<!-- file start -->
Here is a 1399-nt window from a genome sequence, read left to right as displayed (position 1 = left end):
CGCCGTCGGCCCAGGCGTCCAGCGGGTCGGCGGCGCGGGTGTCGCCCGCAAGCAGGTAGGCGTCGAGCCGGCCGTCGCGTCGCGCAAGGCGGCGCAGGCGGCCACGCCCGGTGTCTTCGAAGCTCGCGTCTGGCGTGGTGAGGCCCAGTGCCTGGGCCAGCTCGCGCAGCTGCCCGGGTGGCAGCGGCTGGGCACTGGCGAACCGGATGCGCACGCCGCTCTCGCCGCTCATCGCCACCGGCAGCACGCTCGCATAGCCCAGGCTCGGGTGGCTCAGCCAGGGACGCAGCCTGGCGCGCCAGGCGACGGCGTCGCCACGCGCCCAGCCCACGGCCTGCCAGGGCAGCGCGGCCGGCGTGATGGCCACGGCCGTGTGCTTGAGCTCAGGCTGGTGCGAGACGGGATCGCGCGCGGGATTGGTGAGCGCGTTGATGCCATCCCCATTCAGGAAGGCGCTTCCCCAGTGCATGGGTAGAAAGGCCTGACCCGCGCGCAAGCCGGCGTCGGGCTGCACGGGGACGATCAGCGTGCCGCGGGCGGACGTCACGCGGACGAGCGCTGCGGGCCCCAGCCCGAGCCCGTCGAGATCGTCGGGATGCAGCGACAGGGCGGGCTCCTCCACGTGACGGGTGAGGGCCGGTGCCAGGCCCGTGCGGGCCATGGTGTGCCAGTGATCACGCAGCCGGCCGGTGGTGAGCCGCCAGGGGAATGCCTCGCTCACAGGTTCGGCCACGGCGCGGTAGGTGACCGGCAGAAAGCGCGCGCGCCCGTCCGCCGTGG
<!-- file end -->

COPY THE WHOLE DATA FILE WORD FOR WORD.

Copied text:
Here is a 1399-nt window from a genome sequence, read left to right as displayed (position 1 = left end):
CGCCGTCGGCCCAGGCGTCCAGCGGGTCGGCGGCGCGGGTGTCGCCCGCAAGCAGGTAGGCGTCGAGCCGGCCGTCGCGTCGCGCAAGGCGGCGCAGGCGGCCACGCCCGGTGTCTTCGAAGCTCGCGTCTGGCGTGGTGAGGCCCAGTGCCTGGGCCAGCTCGCGCAGCTGCCCGGGTGGCAGCGGCTGGGCACTGGCGAACCGGATGCGCACGCCGCTCTCGCCGCTCATCGCCACCGGCAGCACGCTCGCATAGCCCAGGCTCGGGTGGCTCAGCCAGGGACGCAGCCTGGCGCGCCAGGCGACGGCGTCGCCACGCGCCCAGCCCACGGCCTGCCAGGGCAGCGCGGCCGGCGTGATGGCCACGGCCGTGTGCTTGAGCTCAGGCTGGTGCGAGACGGGATCGCGCGCGGGATTGGTGAGCGCGTTGATGCCATCCCCATTCAGGAAGGCGCTTCCCCAGTGCATGGGTAGAAAGGCCTGACCCGCGCGCAAGCCGGCGTCGGGCTGCACGGGGACGATCAGCGTGCCGCGGGCGGACGTCACGCGGACGAGCGCTGCGGGCCCCAGCCCGAGCCCGTCGAGATCGTCGGGATGCAGCGACAGGGCGGGCTCCTCCACGTGACGGGTGAGGGCCGGTGCCAGGCCCGTGCGGGCCATGGTGTGCCAGTGATCACGCAGCCGGCCGGTGGTGAGCCGCCAGGGGAATGCCTCGCTCACAGGTTCGGCCACGGCGCGGTAGGTGACCGGCAGAAAGCGCGCGCGCCCGTCCGCCGTGG